Italy gives U.S. new tool in war on terror


    BBC breaking news:

    Italy's court system has successfully convicted foreign intelligence agents for kidnapping. 

    The twist is they were tried and convicted in absentia, a technique that might limit the need to make arbitrary targeted assassinations from afar.

    The DoJ is reportedly studying the decision to see how it might affect high profile cases, such as the drone killings of American cleric Al-Awlaki and later his 15-year-old son.

    While generally an exception to the rule, US officials believe they may now be able to charge supporters and enablers of terrorists and those propagating hate crime with actual crimes under US law in accordance with Constitutional protections and precedent.

    Rather than rely on more risky extraordinary rendition or illegal abduction, US and Homeland Security would then able to actually enter charges and have them decided in court, simplifying requests for international extradition such as the high profile case of unindicted criminal Julian Assange, currently seeking refuge in London's Bolivian Embassy.

    But current worries are that such a move would force the government to proceed with rapid trials using concrete evidence for Bradley Manning and high profile Gitmo detainees, signaling a drastic departure from long-term strategies in counter-terrorism.

    Reached for comment, the President declined to respond in detail on a situation still in "discovery stage", he did note he was "evolving" on the issue while still concerned about "our safety and values abroad".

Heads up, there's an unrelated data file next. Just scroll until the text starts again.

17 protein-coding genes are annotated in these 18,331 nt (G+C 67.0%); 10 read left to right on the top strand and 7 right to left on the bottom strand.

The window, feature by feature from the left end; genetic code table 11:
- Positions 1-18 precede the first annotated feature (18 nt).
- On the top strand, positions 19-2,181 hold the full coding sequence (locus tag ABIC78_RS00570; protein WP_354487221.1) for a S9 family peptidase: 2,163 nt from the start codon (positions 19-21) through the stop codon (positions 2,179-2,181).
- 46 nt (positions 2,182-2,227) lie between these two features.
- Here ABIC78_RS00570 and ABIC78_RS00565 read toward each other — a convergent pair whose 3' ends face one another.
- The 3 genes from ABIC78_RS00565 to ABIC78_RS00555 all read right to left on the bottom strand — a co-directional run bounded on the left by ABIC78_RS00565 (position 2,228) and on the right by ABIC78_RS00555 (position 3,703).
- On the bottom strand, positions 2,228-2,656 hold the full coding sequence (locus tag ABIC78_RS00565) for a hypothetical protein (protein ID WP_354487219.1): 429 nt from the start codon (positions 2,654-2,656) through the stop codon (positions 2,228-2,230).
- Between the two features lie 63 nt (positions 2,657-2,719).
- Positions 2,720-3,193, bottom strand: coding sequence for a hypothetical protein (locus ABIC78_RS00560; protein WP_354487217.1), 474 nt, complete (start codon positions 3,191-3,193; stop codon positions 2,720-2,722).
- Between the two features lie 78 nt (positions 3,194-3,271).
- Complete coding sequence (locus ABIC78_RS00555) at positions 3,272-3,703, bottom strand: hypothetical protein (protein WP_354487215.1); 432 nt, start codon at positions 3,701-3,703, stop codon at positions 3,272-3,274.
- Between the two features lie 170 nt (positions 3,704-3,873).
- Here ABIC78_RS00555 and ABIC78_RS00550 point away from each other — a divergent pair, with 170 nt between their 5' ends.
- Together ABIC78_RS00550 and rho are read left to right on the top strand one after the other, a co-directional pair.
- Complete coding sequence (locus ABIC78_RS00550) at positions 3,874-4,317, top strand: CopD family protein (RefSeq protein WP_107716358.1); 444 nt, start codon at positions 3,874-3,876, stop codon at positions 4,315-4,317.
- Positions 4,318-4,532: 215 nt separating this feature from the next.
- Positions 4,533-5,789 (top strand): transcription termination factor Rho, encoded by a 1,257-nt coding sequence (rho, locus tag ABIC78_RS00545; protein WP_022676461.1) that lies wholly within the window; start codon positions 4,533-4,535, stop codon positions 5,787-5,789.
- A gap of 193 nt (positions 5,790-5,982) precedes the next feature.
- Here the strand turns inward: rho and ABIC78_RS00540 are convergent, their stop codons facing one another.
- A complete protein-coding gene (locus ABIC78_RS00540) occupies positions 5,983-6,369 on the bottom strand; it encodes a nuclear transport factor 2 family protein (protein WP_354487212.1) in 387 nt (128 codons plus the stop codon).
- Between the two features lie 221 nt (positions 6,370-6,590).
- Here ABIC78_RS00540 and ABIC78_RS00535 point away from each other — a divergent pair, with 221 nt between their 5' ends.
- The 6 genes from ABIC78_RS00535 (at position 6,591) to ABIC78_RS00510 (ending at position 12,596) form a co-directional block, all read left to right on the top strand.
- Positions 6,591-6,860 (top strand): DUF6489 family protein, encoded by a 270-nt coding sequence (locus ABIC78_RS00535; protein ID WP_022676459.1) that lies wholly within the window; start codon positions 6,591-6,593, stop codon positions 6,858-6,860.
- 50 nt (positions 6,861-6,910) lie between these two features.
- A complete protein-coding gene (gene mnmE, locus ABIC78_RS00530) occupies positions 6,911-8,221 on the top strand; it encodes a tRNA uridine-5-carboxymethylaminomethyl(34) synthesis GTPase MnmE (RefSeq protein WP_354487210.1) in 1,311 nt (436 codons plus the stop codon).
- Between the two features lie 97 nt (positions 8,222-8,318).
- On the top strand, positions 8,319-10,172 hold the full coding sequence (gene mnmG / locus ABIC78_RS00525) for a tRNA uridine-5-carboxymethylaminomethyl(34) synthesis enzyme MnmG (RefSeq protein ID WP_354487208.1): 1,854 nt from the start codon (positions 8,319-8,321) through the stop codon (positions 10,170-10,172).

However, the recent suicide of one Gitmo detainee shows that indefinite detention is still effective and reaping tangible results, so changing tack, especially in an election year, will be difficult, especially for those concerned about being soft on terror.

    It also might shatter a fragile and rare bipartisan consensus on foreign anti-terror policy currently allowing resources to flow unfettered to US defense and intelligence priorities.

    The alternative, critics fear, would require prioritizing peace-keeping efforts and effectiveness of security methods, a process that might be time-consuming and result in counter-productive methods being axed at a time where jobs are high priority.

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